How do you cut and mark your fabric?

Cutting fabric used to be my least favorite part of the sewing process. But then mid-last year I bought this absolutely fabulous bright daylight lamp (the kind professional photographers use) which gives off so much light that it literally looks like sunshine, even in the middle of the night. That light made all the difference – no longer a dreaded chore, cutting has become fun. So much so, that I want to show you how I do it. You know, in case you like some of my ideas, or have some good ones of your own to share.

I use pattern weights to hold the pattern in place. I occasionally dream about getting those large ones professional patternmakers use but, ugh – shipping and storage and moving… I’ll stick with the little guys for now. I use a rotary cutter to cut the fabric. On a quick and easy project, I just cut right around the pattern piece. On more involved projects with odd layouts, I trace around the pattern pieces with chalk, then cut.

Cutting 1

My patterns have notches for matching seams and holes for marking inside the pattern piece, such as for darts. Because the paper is so thin, I reinforce the area with clear tape, both front and back. I consider this an integral step of pattern preparation, right before cutting it. Then I notch the notches and punch the holes.

Cutting 2

My cool tools

Once the outline of the piece is cut in fabric, it’s time to mark it. The notches get a simple snip with sharp scissors, the holes get filled in with chalk. Like this:

Cutting 3

When the paper comes off, I connect the dart dots with a thin line of chalk (I like the pen-style Chaco liners) using a straight and/or curved ruler. For double-ended darts, I also mark the center line so that I have a straight line to follow when folding out the dart.

Cutting 4

If a piece is cut on fold, I flip it over and mark it in the same way. Now, I only do this with stable fabrics. Anything shifty gets cut single-layer. Once I have the chalk lines in place, I pin the darts so they’re ready to sew. Then, and only then, does the cut piece move from the cutting table to the sewing table.

Cutting 5

Back when I first started sewing, I considered sewing the darts part of cutting out. I didn’t think it was “real sewing”, you know. Now I know better 🙂

So, please talk to me: how do you cut and mark your fabrics? Are you partial to rotary cutters or do you prefer shears? How do you transfer dart and other important markings from pattern to fabric?

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12 responses to “How do you cut and mark your fabric?

  1. I never cut garments with rotary cutters (still scared). I might not even have rotary cutters because I use them so infrequently. Others would consider my pinning overkill, because I know I use far to many of them. I occasionally use tracing paper/wheel to mark darts, but will also use tailors tacks as well. I’ve got some pretty weights, but rarely use them either. I actually cut matching notches, yes I know it’s much quicker if you don’t. But that’s just the way I am (sign).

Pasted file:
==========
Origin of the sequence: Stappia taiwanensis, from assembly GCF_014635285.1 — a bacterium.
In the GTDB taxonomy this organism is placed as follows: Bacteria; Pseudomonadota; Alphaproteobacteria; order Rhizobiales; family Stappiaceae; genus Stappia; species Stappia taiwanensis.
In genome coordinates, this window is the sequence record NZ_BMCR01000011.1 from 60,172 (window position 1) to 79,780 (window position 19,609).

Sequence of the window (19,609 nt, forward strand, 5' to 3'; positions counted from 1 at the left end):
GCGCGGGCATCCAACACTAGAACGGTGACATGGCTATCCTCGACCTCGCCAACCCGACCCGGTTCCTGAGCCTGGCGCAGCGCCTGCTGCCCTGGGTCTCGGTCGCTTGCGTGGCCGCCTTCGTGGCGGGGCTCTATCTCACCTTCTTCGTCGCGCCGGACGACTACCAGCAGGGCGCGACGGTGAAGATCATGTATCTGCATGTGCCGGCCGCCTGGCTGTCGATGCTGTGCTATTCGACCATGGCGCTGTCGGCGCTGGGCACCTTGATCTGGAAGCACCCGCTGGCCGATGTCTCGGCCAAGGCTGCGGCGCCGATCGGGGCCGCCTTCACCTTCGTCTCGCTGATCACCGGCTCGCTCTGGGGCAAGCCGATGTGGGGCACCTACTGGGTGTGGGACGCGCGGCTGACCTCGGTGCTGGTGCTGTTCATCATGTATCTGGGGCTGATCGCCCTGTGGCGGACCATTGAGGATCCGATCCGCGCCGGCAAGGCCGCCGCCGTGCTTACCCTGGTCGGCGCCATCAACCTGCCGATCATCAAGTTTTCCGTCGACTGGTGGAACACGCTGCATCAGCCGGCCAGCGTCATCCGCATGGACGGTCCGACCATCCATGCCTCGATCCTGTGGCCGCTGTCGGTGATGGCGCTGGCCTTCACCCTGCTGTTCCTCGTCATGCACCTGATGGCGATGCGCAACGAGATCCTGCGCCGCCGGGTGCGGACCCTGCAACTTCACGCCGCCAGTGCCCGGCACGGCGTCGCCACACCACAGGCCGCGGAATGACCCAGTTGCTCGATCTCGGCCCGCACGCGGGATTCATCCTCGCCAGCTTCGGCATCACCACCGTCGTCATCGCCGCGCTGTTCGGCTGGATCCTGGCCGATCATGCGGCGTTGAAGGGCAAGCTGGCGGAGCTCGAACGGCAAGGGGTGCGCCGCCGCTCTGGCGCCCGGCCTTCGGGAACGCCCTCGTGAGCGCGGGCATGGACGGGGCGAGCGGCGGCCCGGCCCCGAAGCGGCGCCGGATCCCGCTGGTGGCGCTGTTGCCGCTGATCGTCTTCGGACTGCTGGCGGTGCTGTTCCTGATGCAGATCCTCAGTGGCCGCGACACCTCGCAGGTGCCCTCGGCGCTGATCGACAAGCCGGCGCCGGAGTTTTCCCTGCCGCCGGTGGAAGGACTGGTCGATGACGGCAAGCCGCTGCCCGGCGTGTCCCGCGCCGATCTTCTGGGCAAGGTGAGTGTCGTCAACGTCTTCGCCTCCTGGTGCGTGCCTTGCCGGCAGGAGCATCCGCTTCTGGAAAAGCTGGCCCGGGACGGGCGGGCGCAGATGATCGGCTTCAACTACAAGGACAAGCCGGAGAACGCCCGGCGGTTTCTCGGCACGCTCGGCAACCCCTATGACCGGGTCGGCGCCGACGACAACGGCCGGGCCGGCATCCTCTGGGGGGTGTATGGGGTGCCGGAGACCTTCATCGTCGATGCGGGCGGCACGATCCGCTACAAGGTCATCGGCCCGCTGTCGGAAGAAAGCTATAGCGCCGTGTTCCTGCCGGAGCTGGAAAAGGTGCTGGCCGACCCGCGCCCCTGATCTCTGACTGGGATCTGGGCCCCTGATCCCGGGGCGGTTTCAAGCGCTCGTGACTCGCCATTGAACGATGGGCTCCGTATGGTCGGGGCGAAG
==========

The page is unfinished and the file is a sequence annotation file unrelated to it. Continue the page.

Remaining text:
• Interesting to hear about the fear of rotary cutters. I find them super easy. They’re really not scary at all. Maybe something for you to tackle as part of your Fearless February project?

  2. My goodness, I am stunned (and kind of embarrassed). I pin the pattern pieces to the fabric, cut them out with shears, usually skip the darts or eyeball them, and make alternations one the fly, eyeballing things as I go. No wonder nothing ever fits properly! I’ve tried using those rotary things and carbon paper to mark the darts, but they don’t work for. I’m going to try your method for darts, as it’s becoming clear to me that I actually need to put the darn darts in! And maybe I’ll try your weight method too, so the pattern isn’t all stretched …

    • I had a bit of a chuckle over this one – eyeballing things as you go. And here I stress over every 1/4″ on the paper pattern. I’m going to try to be more relaxed about things.

  3. I love your idea of reinforcing the pattern and then using the chalk that way! I have to try that. Cuz I sure do hate this stage of the process.

  4. Interesting to hear what people are doing. I cut with scissors, always mark my darts. Depending upon the fabric, I mark the points of the darts with a marking pen or chalk or I use tailor tacks. I use tailor tacks a lot actually.

    • Interesting that you use tailor tacks a lot. I tend to think of them as special-projects-only (think French jacket kind of special).

  5. I use large washers as pattern weights and cut with a rotary cutter. I snip the notches with sharp scissors. For internal marks I use transfer paper or tailor tacks. I’m always afraid marking pens either won’t come out or will disappear before I’m ready to sew. I sew a lot with knits and end up cutting out single sided.

    • I understand about the marking pens. I don’t use them. But I’ve had yellow chalk cling to the inside of a dart on a white linen blouse, too, so it’s not foolproof.

  6. I use both a rotary cutter and my Gingher scissors, it just depends on the fabric. I pin or I use my wonderful weights my mother-in-law made me out of polar fleece tubes filled with bb’s. I mostly use Choco liners and taylor tacks. I love your idea of reinforcing the pattern with tape and using a hole punch. Thanks!

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